Hot Potato, Anyone?

Every congregation has issues about which people disagree. In some congregations, these issues are discussed and worked through. In others, however, the congregation hasn’t yet developed the skills to tackle these issues, and so the issues sit there unresolved, or, worse, grow larger and spread like mildew on your shower curtain.

Several years ago, a congregation in our district created a way to work on these prickly issues. The congregation is All Souls Unitarian Universalist Church in Kansas City, MO. You can read their story by going to and doing a search on Breakthrough Congregations 2007. What All Souls did was to announce in their newsletter that they were sponsoring a series of “Hot Potato Conversations” on difficult topics. There were rules — we will have a facilitator; there will be time limits for speakers; everyone agrees to listen respectfully; we’re not making any decisions today – we’re hearing peoples’ various opinions; and so on. And they served baked potatoes with all the trimmings for lunch!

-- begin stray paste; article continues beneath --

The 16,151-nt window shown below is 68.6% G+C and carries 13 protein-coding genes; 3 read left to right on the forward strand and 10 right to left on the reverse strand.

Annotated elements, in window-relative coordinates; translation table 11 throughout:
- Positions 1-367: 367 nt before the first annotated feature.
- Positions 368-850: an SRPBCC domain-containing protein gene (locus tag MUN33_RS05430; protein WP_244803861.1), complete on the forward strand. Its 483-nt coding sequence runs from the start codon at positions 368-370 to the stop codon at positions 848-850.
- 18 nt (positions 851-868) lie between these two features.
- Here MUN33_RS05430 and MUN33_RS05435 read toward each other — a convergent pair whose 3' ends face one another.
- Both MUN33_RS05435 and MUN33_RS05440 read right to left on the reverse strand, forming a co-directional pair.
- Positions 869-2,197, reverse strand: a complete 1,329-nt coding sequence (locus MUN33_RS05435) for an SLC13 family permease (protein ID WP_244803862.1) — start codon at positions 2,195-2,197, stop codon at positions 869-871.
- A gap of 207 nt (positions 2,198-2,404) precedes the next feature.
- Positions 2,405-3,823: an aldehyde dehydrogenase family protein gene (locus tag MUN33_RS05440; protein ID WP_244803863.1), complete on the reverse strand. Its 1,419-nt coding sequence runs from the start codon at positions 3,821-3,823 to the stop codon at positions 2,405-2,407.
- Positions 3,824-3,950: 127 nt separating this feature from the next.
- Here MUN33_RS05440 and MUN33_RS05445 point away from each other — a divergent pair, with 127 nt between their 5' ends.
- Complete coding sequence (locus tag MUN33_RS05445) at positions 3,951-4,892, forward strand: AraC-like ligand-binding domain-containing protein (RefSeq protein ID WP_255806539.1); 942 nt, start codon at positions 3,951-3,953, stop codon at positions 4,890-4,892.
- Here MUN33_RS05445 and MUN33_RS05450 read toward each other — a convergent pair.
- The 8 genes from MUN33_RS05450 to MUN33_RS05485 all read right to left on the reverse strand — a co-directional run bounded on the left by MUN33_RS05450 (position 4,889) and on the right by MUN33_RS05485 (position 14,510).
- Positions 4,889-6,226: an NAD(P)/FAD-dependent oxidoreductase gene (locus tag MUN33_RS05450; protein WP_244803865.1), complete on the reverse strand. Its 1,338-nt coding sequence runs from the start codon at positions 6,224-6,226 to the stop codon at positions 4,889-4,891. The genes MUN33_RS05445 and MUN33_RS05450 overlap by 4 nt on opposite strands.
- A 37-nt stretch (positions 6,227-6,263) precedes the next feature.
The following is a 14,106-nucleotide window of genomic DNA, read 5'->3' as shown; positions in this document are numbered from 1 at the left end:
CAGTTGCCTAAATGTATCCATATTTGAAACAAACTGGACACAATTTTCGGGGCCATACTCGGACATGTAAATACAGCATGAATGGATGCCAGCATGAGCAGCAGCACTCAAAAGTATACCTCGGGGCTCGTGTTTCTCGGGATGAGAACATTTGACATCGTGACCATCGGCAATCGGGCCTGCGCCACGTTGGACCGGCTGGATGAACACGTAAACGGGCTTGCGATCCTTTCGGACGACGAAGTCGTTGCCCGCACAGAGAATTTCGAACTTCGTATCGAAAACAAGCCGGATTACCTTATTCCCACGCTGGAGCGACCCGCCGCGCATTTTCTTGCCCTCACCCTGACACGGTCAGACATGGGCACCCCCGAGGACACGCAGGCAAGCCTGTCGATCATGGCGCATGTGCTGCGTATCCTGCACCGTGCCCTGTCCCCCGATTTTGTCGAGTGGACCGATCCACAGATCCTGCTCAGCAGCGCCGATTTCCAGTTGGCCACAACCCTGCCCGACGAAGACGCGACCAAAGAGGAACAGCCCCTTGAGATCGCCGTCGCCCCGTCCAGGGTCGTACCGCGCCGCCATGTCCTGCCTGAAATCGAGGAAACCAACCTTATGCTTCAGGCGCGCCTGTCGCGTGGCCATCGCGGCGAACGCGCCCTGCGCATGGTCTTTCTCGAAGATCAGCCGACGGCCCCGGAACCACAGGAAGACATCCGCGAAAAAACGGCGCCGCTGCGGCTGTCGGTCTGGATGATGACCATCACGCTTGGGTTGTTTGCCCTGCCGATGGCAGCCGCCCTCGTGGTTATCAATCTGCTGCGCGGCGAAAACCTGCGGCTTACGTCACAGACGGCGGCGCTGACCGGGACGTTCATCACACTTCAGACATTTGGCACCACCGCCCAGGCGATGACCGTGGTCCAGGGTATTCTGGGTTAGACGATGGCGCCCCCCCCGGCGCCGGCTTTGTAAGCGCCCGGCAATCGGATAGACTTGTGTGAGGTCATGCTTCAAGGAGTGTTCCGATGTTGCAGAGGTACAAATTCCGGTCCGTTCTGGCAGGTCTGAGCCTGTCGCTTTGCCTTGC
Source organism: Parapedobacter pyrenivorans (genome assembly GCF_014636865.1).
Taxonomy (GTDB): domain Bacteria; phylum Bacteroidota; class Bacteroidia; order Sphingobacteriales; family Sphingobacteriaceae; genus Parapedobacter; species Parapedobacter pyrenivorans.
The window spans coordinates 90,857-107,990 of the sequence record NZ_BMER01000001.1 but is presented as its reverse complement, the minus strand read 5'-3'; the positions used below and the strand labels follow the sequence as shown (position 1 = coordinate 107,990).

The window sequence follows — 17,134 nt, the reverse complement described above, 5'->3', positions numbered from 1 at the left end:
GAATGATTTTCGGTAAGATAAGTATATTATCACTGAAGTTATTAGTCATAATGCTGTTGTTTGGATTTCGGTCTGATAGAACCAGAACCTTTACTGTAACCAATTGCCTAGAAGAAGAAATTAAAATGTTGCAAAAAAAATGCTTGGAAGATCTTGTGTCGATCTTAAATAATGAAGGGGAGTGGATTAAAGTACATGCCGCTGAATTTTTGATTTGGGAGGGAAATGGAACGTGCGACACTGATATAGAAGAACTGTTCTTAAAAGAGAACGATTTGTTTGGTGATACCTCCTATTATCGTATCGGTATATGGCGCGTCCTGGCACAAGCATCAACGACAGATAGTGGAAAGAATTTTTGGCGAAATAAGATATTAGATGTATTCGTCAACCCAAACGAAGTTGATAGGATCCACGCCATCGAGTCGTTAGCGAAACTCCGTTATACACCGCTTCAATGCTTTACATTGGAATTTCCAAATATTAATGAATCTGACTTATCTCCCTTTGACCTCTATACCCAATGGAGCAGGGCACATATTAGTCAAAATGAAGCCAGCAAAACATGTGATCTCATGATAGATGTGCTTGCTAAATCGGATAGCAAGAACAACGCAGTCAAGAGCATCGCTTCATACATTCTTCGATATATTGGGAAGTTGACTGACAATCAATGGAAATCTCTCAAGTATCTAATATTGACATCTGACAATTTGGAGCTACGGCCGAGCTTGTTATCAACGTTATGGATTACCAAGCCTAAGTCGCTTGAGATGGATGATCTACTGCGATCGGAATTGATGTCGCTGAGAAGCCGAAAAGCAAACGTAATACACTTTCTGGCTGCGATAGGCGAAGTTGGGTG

Now another congregation in our district is starting the process. Their newsletter announcement is so clever that I thought I’d share it with you. But please know this — the reason I’m proud of them isn’t for the cleverness of their announcement but because of their commitment to working through their concerns — and listening to each other with respect and kindness.

Here’s the announcement: “Calling all UUs for the first ‘Hot Potato’ luncheon and discussion on Sunday [date] at 11:30 a.m. Baked potatoes will be served. Bring a topping to share. We will have a conversation on an issues on which there is disagreement. [Name of respected church leader] will be the ‘Common Tater.’

“Look for Mrs. Potato Head in the coffee hour and place a topic suggestion in the Easy Bake Oven. Please make a reservation by calling [church president]. It’s a very a-peeling idea. Don’t let this spudder out.”  

Good for this congregation for seeking out new, healthy ways to work through the difficult conversations! Moving from a habit of ignoring or fighting about issues to exploring a new method for discussing them is to be celebrated.


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